[0016] The digital camera 10 may include a processor 62 for controlling the operation of the digital camera 10 and for performing any needed tasks. The processor 62 may comprise one or more general purpose processors, and may be dedicated to a single task in the digital camera 10 or may be shared for multiple tasks. Alternatively, the processor 62 may comprise one or more application specific integrated circuits (ASICs) or other task-specific processors. The digital camera 10 may include an internal memory 64 to provide temporary storage during image processing operations, to act as a buffer during image capture operations, or to aid in any other operations that require internal storage space. The various components of the digital camera 10 (e.g., 62, 64, etc.) may be connected by a bus 76. The digital camera 10 may also include a user interface 70 to provide and process menus, process button input, communicate with external devices, etc. Note that the term user interface as used herein is not limited to processing menus or buttons or other communication directly with a user, but may perform other tasks in the digital camera 10 such as interfacing with connected devices, handling intent attributes, etc.

[0017] Please note that the exemplary digital camera 10 is not limited to the elements described herein or to the configuration described herein. For example, the image processing system 66 and user interface 70 may be separate components in the digital camera 10, or may consist of firmware stored in one or more read-only memories (ROMS) that is executed by a processor 62. As the electronic imaging device is not limited to a digital camera 10, so the exemplary digital camera 10 is not limited to any particular configuration to provide the benefits of electronic image intent attributes.

[0018] Control buttons such as a shutter control button 16, a mode dial 20, a zoom control switch 22, and others (e.g., 24, and 26) as needed are provided on the outside of the body 14. For example, the digital camera 10 may include a button 30 to trigger entry or selection of intent attributes for electronic images.

[0019] The digital camera 10 may include an illumination system such as a flash 32 mounted on the outside of the body 14. Viewfinder windows 34 and 36 and display devices 40 and 42 are also located on the outside of the body 14. The foregoing systems and devices will now be described in more detail.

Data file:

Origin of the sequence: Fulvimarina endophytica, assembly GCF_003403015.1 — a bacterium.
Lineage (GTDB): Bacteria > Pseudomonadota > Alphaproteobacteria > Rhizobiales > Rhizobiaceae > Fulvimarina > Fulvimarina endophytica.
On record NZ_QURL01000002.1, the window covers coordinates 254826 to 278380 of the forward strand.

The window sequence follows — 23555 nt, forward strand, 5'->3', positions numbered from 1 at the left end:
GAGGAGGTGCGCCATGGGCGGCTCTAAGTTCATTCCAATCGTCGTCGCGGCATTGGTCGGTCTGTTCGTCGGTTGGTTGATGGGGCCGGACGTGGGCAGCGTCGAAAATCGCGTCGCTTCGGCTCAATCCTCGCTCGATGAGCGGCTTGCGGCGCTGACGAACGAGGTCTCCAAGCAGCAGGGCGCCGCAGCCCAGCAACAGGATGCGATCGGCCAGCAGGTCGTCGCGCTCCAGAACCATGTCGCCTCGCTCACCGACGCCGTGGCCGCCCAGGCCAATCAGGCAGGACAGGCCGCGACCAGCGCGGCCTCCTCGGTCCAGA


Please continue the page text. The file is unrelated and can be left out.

[0020] The image data captured by the photodetector 60 may be buffered and processed in the internal memory 64 and stored in the solid-state storage device 72 in the digital camera 10. The solid-state storage device 72 may comprise any suitable type of memory, such as a removable rewriteable non-volatile memory, random access memory (RAM), write-once memories, or any other solid state storage medium. For example, the solid-state storage device 72 in the exemplary digital camera 10 may comprise a Compact Flash or SmartMedia memory card. (Note that intent attributes are not limited to use with electronic imaging devices with solid-state memories, such as the exemplary digital camera 10 described herein.)

[0021] The image processing system 66 processes and formats the image data, either before or after storage in the solid-state storage device 72. As discussed above, the image processing system 66 may comprise any suitable device such as a microprocessor and computer-executable instructions in an associated memory, or a hard-coded device such as an ASIC. The image processing system 66 processes image data to scale images for display on a graphical display device 42, among other tasks. The graphical display device 42 comprises a liquid crystal display (LCD) or any other suitable display device. An alphanumeric display device 40 on the digital camera 10 also comprises an LCD or any other suitable display device, and is used to indicate status information, such as the number of images which can be captured and stored in the storage device 84, and the current mode of the digital camera 10.